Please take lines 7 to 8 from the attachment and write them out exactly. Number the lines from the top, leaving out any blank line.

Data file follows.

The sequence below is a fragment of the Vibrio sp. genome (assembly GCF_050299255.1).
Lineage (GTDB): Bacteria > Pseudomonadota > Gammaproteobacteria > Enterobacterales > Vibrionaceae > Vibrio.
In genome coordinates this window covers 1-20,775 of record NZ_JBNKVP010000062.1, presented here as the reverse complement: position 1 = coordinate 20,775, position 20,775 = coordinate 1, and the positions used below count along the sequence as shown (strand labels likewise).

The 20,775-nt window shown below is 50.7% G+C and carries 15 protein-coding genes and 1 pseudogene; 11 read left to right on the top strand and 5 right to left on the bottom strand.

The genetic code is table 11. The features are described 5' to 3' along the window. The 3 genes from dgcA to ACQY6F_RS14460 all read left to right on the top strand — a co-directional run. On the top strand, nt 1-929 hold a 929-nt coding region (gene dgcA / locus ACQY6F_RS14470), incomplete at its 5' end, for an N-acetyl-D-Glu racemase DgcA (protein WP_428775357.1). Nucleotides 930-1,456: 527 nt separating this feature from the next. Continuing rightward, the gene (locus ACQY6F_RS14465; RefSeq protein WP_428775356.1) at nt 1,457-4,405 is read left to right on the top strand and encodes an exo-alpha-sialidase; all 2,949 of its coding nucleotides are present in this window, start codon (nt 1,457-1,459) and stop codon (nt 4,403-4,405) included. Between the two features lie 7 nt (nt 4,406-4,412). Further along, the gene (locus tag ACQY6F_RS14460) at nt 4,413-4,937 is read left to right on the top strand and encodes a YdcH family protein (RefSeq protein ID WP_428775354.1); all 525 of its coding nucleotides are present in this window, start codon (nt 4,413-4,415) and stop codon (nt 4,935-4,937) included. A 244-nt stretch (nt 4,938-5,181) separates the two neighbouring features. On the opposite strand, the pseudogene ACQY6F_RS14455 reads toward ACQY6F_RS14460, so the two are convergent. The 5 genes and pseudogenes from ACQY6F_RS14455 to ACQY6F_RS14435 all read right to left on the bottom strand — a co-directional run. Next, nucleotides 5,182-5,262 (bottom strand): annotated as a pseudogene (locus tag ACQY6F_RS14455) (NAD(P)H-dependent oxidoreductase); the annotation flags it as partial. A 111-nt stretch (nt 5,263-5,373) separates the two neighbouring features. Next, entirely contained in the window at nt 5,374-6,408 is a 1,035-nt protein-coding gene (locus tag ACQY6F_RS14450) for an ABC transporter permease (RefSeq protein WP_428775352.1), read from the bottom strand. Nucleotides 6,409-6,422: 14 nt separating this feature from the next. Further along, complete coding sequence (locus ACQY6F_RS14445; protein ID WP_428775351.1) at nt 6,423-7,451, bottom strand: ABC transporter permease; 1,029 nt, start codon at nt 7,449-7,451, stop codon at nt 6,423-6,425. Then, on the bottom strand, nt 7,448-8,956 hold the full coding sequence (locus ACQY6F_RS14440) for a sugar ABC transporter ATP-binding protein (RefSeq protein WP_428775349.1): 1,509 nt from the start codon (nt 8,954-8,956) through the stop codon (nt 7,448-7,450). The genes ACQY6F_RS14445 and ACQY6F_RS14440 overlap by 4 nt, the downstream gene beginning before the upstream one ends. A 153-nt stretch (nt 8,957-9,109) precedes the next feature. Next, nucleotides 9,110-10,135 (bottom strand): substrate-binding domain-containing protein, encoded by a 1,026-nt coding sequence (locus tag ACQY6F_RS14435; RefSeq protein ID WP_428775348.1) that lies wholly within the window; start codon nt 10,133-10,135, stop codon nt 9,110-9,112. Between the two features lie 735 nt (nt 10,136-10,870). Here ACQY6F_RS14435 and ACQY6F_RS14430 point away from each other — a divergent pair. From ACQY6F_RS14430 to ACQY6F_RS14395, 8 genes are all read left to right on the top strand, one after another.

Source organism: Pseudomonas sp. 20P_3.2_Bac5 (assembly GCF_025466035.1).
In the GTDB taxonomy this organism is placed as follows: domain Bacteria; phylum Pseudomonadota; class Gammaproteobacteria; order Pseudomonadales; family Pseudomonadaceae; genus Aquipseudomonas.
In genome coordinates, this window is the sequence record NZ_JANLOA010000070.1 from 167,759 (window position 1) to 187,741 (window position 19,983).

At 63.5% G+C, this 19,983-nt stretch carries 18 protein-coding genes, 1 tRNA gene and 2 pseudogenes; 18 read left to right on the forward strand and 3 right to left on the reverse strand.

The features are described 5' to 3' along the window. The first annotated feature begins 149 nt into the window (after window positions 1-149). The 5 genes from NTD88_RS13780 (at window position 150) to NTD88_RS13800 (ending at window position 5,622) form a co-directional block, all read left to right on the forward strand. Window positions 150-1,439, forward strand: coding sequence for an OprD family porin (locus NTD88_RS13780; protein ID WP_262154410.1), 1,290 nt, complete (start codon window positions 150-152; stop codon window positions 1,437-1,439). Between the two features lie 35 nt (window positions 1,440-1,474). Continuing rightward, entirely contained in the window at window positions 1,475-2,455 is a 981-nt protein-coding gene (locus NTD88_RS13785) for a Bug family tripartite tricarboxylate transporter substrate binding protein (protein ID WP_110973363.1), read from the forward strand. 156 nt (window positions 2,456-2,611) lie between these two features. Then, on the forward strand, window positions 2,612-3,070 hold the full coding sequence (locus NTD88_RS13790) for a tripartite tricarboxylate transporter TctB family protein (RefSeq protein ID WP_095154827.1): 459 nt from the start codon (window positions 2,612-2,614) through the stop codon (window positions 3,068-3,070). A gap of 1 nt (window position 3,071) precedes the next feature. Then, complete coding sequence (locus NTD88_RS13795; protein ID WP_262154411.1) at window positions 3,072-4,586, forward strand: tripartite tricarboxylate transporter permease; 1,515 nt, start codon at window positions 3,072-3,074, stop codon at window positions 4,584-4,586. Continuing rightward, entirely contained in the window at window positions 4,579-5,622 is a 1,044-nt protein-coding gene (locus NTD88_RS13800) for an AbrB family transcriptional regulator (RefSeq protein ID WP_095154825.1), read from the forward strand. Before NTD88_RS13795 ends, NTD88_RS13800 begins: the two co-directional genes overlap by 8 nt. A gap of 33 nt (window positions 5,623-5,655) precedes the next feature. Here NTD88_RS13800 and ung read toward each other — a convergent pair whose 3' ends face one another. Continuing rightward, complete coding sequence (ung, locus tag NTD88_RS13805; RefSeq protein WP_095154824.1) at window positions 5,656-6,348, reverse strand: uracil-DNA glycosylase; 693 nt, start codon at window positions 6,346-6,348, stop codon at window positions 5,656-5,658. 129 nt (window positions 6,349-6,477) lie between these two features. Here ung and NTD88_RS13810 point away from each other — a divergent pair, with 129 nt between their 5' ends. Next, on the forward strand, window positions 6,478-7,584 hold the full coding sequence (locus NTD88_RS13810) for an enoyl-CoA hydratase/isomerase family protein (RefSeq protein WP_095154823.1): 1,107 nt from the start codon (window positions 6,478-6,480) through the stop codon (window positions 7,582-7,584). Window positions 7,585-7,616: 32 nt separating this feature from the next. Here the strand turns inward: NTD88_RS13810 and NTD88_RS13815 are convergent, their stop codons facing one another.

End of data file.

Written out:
In the GTDB taxonomy this organism is placed as follows: domain Bacteria; phylum Pseudomonadota; class Gammaproteobacteria; order Pseudomonadales; family Pseudomonadaceae; genus Aquipseudomonas.
In genome coordinates, this window is the sequence record NZ_JANLOA010000070.1 from 167,759 (window position 1) to 187,741 (window position 19,983).